The Practice of Everyday Life

The Practice of Everyday Life

Michel de Certeau Steven F. Rendall / Sep 18, 2019

The Practice of Everyday Life In this incisive book Michel de Certeau considers the uses to which social representation and modes of social behavior are put by individuals and groups describing the tactics available to the commo

  • Title: The Practice of Everyday Life
  • Author: Michel de Certeau Steven F. Rendall
  • ISBN: 9780520061682
  • Page: 138
  • Format: Paperback
  • In this incisive book, Michel de Certeau considers the uses to which social representation and modes of social behavior are put by individuals and groups, describing the tactics available to the common man for reclaiming his own autonomy from the all pervasive forces of commerce, politics, and culture.

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      • Michel de Certeau Steven F. Rendall

        Michel de Certeau Steven F. Rendall Is a well-known author, some of his books are a fascination for readers like in the The Practice of Everyday Life book, this is one of the most wanted Michel de Certeau Steven F. Rendall author readers around the world.


    740 Comments

    1. I teach this sucker, so there's gotta be some good in it, right? Oh, but it's beastly dense in classic French post-structuralist fashion. Some of it is beautiful - I love his reflection on traveling by rail, and while I prefer Henri Lefebvre's place-space distinction (it makes more intuitive sense that the empty homogeneous stuff would be space and the emotionally marked stuff would be place), the discussion of how maps serve to make abstraction from itineraries (i.e. lived experience) is quite [...]


    2. I'm giving this a full five stars while operating on the presumption that the parts I didn't understand are just as good as the parts I did. de Certeau is by no means an easy read, and I imagine a full comprehension of what he argues requires a facility with many more theorists and disciplines than I have (for example, I loved his critiques and analysis of Foucault and Bourdieu, but couldn't wrap my head around his discussions of Freud and Heidegger largely, I think, because my psychoanalysis an [...]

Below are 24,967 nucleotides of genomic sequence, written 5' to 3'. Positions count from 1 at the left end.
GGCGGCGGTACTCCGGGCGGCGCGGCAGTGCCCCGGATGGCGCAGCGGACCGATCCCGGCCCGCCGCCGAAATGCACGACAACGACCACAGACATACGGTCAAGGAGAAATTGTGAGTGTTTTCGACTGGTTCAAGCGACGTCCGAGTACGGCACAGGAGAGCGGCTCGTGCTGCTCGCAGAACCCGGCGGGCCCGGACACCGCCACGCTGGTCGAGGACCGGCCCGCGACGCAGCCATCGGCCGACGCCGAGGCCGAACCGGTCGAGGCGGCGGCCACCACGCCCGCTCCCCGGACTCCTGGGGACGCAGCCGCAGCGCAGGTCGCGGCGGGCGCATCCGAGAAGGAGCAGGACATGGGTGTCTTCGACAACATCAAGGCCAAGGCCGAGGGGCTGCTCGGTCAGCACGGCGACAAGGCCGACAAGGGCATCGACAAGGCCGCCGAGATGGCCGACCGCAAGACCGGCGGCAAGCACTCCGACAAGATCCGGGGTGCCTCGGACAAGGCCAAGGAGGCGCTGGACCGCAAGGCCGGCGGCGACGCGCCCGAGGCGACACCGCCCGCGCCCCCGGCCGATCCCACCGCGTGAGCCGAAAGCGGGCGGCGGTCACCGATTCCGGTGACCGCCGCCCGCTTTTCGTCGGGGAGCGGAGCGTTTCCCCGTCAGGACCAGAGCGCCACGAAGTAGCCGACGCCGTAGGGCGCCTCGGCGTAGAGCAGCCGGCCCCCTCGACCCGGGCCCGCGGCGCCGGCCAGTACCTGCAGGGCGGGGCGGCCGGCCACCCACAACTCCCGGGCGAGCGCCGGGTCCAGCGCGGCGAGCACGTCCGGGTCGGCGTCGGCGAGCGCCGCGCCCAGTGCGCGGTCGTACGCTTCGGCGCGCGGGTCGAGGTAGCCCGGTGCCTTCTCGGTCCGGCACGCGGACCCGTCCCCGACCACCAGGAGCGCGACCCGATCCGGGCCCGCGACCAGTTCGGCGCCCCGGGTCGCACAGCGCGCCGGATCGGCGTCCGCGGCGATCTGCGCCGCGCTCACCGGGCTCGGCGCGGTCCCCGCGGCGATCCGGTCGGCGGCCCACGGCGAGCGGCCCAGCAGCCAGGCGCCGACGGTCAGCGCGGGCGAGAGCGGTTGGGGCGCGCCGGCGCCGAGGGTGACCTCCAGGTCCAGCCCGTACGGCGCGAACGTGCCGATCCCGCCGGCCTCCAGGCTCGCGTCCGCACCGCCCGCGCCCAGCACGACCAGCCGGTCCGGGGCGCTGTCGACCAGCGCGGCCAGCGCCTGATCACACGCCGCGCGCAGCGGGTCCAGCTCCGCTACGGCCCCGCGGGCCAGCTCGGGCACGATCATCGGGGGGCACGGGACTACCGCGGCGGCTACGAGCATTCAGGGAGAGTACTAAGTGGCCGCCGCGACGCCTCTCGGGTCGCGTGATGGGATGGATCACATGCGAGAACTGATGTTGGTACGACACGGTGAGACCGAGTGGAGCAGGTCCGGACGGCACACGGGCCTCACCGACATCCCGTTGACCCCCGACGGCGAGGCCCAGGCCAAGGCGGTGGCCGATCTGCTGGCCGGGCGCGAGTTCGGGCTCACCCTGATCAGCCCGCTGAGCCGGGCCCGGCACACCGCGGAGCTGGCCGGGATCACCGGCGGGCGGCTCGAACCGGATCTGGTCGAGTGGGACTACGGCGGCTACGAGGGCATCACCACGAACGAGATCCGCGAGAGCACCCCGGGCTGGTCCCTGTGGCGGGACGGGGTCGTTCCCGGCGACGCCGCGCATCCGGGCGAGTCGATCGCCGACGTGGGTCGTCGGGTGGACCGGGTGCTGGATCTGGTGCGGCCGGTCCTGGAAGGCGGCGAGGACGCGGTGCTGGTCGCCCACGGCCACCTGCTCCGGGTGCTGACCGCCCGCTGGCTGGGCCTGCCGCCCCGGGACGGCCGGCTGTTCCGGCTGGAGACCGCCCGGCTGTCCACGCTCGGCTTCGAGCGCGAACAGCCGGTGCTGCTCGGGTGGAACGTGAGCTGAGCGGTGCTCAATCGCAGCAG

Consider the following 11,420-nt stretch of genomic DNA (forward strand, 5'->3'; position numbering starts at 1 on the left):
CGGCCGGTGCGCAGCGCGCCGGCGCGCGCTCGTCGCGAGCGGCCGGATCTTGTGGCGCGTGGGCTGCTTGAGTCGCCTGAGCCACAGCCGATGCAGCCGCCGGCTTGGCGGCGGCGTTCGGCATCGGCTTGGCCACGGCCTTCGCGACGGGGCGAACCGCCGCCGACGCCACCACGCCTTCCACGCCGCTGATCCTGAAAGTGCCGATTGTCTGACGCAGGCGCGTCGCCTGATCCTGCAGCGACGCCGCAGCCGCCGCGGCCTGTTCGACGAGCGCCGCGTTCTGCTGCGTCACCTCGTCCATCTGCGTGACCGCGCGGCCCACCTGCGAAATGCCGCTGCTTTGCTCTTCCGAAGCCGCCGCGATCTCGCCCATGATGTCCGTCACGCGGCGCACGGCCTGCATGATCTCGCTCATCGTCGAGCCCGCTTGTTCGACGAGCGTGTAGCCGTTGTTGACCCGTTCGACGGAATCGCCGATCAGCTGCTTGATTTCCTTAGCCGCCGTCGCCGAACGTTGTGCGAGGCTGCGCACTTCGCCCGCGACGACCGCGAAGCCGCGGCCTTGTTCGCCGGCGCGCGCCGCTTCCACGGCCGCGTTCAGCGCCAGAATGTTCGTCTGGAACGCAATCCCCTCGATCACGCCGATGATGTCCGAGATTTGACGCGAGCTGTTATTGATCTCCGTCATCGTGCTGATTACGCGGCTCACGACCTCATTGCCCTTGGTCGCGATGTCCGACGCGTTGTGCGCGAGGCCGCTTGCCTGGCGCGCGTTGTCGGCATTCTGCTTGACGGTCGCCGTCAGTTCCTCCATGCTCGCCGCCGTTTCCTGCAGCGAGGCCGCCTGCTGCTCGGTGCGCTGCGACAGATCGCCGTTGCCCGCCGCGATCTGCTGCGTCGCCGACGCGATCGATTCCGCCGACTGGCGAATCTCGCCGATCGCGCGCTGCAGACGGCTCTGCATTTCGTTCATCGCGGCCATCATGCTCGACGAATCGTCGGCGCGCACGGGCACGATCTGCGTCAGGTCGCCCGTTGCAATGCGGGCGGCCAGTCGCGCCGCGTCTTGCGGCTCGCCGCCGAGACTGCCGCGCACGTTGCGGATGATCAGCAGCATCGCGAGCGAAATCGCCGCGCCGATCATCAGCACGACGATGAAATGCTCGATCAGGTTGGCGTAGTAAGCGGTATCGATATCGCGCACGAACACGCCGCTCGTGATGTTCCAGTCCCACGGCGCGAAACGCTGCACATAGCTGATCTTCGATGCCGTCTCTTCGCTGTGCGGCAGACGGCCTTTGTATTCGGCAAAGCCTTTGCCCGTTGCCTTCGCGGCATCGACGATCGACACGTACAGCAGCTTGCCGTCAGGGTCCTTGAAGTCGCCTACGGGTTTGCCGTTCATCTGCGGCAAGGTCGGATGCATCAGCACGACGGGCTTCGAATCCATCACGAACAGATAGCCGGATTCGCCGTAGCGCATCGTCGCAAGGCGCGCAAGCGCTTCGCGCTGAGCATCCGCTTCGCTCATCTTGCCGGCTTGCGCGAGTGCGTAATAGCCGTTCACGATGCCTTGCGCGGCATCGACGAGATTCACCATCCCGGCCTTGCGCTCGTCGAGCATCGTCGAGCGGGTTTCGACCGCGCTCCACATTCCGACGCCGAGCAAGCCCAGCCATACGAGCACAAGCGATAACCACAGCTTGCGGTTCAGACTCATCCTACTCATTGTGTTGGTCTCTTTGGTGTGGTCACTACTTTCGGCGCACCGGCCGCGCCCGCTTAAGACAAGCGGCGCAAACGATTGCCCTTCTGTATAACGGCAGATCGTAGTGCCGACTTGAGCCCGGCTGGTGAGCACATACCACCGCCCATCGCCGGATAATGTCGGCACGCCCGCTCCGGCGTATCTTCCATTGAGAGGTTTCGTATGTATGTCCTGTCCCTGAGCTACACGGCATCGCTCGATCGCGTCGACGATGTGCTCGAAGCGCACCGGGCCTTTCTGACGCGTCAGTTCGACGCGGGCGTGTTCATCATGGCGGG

3. I'm interested in what your professor expected you to get out of reading this. "By a paradox that is only apparent, the discourse that makes people believe is the one that takes away what it urges them to believe in, or never delivers what it promises." (105)When read as a series of aphorisms without a central initiating purpose to orient the reader, the reader is in the position of pure wanderer; i.e. when read in excerpt, the 110th floor view of the writing is hidden from the reader. If the go [...]


    4. Way too wordy, dense, and heady, but full of wonderful ideas that assume the agency and capability of regular people. We aren't just consumers! We are doing things! The world is terrible, but every day we are resisting in really small ways. Isn't that great to hear?


    5. كتاب مُرهق من كتب اللغة الجديدة :) كما أُسميها مُتعب بالنسبة لغير الأكاديميين لكن فِيهِ فلسفة جيدة .


    6. If I needed an explanation for not going into sociology, this book would provide it. Do we need a 200-page book to examine “the practice of everyday life”? I feel a bit like the centipede worrying about which foot to start out on. Still, there are some interesting insights: the tiny chapter 8, “Railway Navigation and Incarceration,” could stand alone as an essay on the strange relationship to space experienced by passengers on a train, and I was surprised and delighted to find a referenc [...]


    7. I echo some of the previous readers' comments about the density and difficulty of De Certeau's sentences - I had to look up words in the dictionary 3 times in one sentence at some point, and this was at the graduate school level. However, I also love love his metaphor of walking in the city as a way of affirming individual ways of doing life, of seeing, of choosing, of practicing everyday life, in contrast to mainstream ways that society is constructed, as expressed in the metaphor by the set ro [...]


    8. OK, so I know this was very influential on the transition between the study of representation and production and the study of practice and use. Despite that, other than a few select chapters, I found the book borderline unreadable. I can handle Foucault, Barthes, and Baudrillard just fine, and while Deleuze/Guattari is a stretch, I can still do it. This, on the other hand, just struck me as unreadable, and largely bullshit. So I can't say I was a fan, you know?